Insurers in Europe are invading the home turf of pension
companies, according to research house Cerulli.
Analysts at the firm claim insurers in the Netherlands,
Sweden and the UK are expanding into pensions provision due to
growing pressure from unaffordable historical guarantees on
Dutch insurers have been the earliest adopters of the
Algemeen Pensioenfonds (APF), one of the country's prominent
vehicles for workplace pensions. AEGON won approval from De
Nederlandsche Bank for one over the summer.
Rival insurers aspiring to have their own included Achmea,
ASR, Centraal Beheer, Delta Lloyd, and
In Sweden, branching into occupational pensions business
offers insurers a welcome diversification of business.
Their regulator, Finansinspektionen, has boosted the
attraction of such diversification until the end of 2019, by
subjecting it to Solvency I, rather than to the more capital
absorptive and generally stricter Solvency II.
In the UK, Cerulli finds that composite insurers are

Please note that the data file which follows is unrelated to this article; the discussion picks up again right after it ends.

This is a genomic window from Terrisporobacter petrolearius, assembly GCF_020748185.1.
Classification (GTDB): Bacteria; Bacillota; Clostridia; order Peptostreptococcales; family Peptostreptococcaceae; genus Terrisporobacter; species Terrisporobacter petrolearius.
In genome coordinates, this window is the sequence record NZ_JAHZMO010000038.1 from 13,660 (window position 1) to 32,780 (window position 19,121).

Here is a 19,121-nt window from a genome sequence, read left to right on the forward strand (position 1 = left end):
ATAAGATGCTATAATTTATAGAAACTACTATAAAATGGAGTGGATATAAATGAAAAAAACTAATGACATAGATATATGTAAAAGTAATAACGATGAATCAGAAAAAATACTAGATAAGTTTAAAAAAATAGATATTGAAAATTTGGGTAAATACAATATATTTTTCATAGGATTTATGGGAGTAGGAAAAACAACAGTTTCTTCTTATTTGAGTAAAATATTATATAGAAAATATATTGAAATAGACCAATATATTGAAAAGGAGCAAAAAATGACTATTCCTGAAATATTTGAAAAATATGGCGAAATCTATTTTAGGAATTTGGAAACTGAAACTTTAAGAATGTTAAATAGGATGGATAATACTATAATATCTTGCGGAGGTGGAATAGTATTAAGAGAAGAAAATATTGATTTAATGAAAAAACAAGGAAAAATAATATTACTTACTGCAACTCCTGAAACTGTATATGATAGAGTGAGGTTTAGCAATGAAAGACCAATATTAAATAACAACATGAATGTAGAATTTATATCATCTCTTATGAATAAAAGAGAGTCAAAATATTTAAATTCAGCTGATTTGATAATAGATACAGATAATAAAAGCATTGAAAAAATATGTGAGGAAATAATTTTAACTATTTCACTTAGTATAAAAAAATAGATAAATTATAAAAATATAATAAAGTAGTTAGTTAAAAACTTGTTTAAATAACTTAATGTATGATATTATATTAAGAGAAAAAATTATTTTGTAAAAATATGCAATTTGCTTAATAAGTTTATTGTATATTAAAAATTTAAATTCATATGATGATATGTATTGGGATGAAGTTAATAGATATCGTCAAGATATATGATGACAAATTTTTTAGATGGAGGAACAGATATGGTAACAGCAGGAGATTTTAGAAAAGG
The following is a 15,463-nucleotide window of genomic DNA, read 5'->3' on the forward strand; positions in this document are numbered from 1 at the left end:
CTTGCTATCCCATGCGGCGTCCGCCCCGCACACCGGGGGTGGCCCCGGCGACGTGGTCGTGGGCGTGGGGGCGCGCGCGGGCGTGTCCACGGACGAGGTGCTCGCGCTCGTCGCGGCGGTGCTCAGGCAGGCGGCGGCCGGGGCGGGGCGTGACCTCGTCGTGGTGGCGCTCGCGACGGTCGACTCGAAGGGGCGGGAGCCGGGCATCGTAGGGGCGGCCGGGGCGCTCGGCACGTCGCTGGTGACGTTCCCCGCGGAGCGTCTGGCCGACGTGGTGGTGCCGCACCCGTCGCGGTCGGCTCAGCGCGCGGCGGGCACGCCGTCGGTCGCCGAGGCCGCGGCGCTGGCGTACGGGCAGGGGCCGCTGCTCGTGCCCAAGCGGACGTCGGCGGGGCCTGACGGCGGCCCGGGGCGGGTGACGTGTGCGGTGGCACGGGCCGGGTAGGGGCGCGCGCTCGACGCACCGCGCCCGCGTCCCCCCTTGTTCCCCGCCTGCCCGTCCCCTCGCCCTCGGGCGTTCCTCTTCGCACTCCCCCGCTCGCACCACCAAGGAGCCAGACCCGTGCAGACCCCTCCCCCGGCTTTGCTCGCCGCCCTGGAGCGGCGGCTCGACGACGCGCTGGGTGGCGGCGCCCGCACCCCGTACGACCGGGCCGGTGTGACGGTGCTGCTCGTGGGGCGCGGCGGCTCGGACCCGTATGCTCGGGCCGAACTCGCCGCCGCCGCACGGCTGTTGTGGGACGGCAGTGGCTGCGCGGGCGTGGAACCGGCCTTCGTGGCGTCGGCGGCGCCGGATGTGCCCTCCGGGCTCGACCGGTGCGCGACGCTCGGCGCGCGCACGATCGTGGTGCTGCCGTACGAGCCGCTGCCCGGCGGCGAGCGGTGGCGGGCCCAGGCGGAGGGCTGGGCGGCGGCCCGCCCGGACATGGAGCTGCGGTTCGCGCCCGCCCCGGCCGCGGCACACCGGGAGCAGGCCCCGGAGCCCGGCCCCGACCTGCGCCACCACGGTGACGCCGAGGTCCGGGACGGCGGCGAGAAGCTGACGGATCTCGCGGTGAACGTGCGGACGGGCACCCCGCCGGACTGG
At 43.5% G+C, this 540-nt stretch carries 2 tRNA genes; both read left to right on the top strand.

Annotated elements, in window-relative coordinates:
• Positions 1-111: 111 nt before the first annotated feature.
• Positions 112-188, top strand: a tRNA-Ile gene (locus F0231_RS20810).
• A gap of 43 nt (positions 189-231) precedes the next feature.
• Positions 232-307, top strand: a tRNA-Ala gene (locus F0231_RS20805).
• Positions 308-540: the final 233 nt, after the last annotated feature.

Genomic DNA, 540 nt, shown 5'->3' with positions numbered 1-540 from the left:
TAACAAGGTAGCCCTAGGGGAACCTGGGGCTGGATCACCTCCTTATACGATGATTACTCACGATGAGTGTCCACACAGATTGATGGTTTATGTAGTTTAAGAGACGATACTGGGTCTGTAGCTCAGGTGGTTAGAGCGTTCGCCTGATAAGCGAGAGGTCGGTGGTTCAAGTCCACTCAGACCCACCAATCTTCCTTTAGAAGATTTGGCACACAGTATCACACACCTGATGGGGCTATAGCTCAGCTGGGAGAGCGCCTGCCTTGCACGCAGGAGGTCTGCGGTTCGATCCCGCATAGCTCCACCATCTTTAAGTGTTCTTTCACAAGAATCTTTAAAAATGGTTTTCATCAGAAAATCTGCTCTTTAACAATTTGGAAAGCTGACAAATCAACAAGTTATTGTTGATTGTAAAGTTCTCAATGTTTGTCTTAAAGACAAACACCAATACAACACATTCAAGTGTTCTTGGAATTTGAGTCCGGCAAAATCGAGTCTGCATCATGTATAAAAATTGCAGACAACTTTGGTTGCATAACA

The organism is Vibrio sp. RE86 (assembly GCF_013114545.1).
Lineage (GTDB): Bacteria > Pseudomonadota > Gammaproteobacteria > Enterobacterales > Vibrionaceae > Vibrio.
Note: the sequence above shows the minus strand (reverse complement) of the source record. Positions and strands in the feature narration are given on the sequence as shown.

extending their activities in occupational pensions, in part to
plug gaps left by a softening of individual life annuity sales
since annuitization became optional for retirees in April
"Pensions business offers insurers recurring income for
generally less onerous capital implications than those that
come with traditional insurance products. There is also the
attraction of diversification," said Justina Deveikyte, senior
analyst at Cerulli Associates.
"For some insurers in the Netherlands, Sweden, and the
United Kingdom, the temptation is proving too great,"
Cerulli’s experts reckon it is too early in
some cases to tell whether insurers' expansionist tendencies
will broaden or narrow opportunities for independent managers
to run pension assets.
It notes, however, that the largest insurers--companies that
tend to own in-house asset managers--are generally better
placed to expand into pensions provision.
"That said, governance standards and the stipulations of
pensions themselves should ensure not all asset management is
brought in-house," added Deveikyte.
"As long as doing insurance business remains
tough, Cerulli expects Europe's €8.4trn
(US$9.4trn) industry to see workplace pensions as a useful
'Plan B' to run in parallel to its mainstay."